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Safety experts give tips for spotting door-to-door scammers

Safety experts give tips for spotting door-to-door scammers

TRI-CITIES, Wash. — Police said scammers tricked a couple outside a Kennewick grocery story on Saturday.

They warn criminals are getting smarter about what they need to stay to win you over, especially in person.

Kennewick crime prevention specialist Michael Blatman said the Tri-Cities sees an influx of door-to-door salespeople this time of year.

He said this also means more door-to-door scammers.

Blatman said you should be suspicious of any type of emotional plea or sad story when someone's trying to sell you something.

"It's a story that they weave and they try to make it as believable as they possibly can," Blatman said.

A Kennewick couple learned this the hard way over the weekend, paying nearly $200 to a man saying he could fix a dent on their truck.

Two days later they say the dent is still there.

Tyler Russell with the Better Business Bureau (BBB) said the bureau is aware of the dent-repair scam, adding it's just one of many scams they hear about daily.

“There’s the base scams you hear about but there are so many different variations out there," Russell said. "Scammers are becoming very creative, so make sure to protect yourself, we can't stress that enough. Protect your information [and] your money."

If someone comes to your door selling something, both experts said you should ask to see their identification and solicitor's license first thing.

Anyone who doesn't have them might be up to no good.

"Sometimes they'll go like, 'Oh yeah, my boss has it,' or 'We have a state permit'," said Blatman. "You have to have that state permit, and you have to have that business license, but you also as an individual are required to have that door-to-door solicitors license in the city of Kennewick."

Blatman said a solicitor's license doesn't guarantee the quality of their work, but it does mean they've been identified by the city, and passed a criminal background check.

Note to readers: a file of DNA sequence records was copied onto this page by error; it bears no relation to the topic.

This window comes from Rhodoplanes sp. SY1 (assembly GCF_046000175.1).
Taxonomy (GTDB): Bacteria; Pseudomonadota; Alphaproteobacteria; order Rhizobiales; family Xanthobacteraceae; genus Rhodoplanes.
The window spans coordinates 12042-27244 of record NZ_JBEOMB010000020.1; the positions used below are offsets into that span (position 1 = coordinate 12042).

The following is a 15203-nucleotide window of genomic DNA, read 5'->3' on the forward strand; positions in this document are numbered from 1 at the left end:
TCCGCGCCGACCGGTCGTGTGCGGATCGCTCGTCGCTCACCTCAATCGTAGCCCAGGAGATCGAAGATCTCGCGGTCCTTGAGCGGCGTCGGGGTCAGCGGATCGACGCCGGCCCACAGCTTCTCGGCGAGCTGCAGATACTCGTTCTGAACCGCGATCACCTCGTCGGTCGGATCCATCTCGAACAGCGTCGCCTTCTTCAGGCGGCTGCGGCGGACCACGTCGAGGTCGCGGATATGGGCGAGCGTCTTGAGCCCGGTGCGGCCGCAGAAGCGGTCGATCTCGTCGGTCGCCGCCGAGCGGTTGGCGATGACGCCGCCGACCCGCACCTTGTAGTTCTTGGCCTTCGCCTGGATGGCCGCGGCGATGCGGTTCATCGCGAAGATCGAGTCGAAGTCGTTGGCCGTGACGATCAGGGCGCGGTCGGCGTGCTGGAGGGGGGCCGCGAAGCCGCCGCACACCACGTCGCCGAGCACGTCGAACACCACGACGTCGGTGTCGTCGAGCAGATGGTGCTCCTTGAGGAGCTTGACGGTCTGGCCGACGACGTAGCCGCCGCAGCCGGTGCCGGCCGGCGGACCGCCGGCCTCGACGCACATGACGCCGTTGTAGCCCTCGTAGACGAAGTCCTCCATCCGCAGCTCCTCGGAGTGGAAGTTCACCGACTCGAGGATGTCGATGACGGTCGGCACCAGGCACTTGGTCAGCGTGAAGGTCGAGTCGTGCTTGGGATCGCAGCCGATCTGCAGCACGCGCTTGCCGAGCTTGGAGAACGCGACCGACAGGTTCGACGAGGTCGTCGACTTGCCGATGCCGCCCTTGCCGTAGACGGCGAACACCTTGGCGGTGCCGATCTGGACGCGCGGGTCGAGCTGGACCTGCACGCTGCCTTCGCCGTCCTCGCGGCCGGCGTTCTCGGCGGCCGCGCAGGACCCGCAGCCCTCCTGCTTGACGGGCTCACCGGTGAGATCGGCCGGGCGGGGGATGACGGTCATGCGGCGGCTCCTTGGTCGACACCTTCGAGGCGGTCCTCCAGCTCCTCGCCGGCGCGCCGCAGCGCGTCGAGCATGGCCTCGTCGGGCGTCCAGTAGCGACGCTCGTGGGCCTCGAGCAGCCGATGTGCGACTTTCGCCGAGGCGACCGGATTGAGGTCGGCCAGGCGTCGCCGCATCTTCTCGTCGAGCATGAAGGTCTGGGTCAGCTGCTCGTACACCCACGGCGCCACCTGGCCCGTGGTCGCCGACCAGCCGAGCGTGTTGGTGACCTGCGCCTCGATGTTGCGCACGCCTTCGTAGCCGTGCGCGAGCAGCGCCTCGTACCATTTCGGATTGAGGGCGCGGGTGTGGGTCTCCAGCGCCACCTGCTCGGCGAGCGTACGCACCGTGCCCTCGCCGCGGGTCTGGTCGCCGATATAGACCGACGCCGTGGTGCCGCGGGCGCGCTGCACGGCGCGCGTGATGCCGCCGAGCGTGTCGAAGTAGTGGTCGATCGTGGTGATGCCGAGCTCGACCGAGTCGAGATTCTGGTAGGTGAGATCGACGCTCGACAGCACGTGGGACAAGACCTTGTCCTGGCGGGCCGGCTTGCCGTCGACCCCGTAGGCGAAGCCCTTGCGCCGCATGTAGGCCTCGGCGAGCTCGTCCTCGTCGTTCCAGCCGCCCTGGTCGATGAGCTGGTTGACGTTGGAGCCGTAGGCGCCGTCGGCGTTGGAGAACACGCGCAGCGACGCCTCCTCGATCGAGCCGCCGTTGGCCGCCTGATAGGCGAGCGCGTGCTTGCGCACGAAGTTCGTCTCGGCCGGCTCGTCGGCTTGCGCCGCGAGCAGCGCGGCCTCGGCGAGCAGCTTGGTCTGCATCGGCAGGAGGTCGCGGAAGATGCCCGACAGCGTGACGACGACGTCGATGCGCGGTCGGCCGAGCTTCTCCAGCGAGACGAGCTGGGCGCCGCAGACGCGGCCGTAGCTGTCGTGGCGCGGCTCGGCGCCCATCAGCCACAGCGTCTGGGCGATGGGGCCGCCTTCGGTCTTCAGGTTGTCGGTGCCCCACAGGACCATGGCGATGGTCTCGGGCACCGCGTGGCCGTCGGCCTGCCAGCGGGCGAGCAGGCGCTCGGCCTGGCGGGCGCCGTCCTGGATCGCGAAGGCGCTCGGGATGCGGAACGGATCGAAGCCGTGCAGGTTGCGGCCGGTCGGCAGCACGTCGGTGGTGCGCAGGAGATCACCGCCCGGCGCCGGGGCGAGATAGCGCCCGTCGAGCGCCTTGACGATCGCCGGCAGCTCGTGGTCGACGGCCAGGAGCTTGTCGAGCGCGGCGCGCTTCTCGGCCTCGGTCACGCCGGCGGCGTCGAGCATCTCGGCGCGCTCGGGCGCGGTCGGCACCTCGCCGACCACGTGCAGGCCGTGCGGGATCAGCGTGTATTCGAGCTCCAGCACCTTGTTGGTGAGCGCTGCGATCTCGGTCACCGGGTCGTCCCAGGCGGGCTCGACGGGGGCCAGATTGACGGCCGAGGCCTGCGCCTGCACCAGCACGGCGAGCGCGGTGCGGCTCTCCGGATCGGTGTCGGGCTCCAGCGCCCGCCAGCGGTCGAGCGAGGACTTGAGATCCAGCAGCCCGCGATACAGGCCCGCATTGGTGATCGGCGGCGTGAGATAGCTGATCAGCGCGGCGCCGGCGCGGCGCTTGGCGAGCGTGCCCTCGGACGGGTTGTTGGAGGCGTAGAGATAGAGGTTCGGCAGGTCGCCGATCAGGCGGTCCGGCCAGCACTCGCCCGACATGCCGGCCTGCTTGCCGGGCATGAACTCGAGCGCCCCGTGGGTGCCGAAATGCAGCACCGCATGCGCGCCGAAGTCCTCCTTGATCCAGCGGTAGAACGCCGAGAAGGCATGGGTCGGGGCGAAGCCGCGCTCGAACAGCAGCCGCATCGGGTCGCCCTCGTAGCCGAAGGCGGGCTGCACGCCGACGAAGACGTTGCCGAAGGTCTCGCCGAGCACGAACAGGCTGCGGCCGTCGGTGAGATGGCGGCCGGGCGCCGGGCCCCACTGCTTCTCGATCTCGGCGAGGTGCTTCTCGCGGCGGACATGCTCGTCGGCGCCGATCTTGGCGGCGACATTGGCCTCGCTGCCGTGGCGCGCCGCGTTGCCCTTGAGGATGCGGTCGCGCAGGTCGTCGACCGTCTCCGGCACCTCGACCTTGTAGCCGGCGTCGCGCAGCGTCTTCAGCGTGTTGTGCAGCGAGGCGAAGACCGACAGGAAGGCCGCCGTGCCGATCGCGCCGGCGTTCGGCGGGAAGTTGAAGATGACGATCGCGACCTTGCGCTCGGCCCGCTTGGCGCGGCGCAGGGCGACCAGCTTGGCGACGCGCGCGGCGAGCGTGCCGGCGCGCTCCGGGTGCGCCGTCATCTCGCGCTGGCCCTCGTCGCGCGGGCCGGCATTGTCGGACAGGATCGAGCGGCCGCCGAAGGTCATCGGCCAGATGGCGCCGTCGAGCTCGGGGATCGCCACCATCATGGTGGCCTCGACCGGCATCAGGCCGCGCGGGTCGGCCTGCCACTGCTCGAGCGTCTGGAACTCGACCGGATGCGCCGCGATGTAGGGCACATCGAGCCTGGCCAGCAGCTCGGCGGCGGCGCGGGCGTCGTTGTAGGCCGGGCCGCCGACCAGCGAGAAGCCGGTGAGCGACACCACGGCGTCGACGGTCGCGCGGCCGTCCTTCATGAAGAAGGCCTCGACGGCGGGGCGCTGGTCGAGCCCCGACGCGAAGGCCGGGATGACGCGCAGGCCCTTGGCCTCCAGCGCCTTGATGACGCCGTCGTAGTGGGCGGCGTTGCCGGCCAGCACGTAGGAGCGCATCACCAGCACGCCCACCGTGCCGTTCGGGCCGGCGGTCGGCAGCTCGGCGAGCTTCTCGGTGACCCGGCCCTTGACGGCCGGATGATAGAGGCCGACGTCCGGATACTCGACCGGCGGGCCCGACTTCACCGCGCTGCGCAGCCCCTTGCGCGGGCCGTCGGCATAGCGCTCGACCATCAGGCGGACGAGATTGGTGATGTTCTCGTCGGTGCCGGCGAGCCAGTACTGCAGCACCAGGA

“Everybody wants a deal," said the officer, "Do you want to buy this item from a person you know nothing about? Do you have confidence this person's going to come back and fulfill their obligations to you," asked Blatman. "If you're skeptical in the least, then walk away. Ask them to leave."

Russell said the Better Business Bureau has a free app where you can research accredited and non-accredited businesses, look at reviews, and even report a scam.

“If you’re sitting in a parking lot you’re not necessarily in front of a desktop computer," Russell said. "When in doubt, check it out."

He said it's important to report scams, even if you're not sure.

"If they think its a scam and they report it, but and it ends up not being a scam, everyone is protected," he explained. "And if you report it and it is a scam, everybody’s still protected. Reporting those things is very, very important to us.”

So important that he said the BBB has streamlined the process, condensing it down to one website.

To report something to the Better Business Bureau, click here.

To report something to Kennewick Police: Call non-Emergency Dispatch: 509-628-0333

More tips from the experts

  • Beware of deals that seem too good to be true
  • Don't let salespeople rush you into buying something on the spot.
  • If you feel pressured or uncomfortable, you're allowed to ask them to leave.
  • Call police if you feel threatened.
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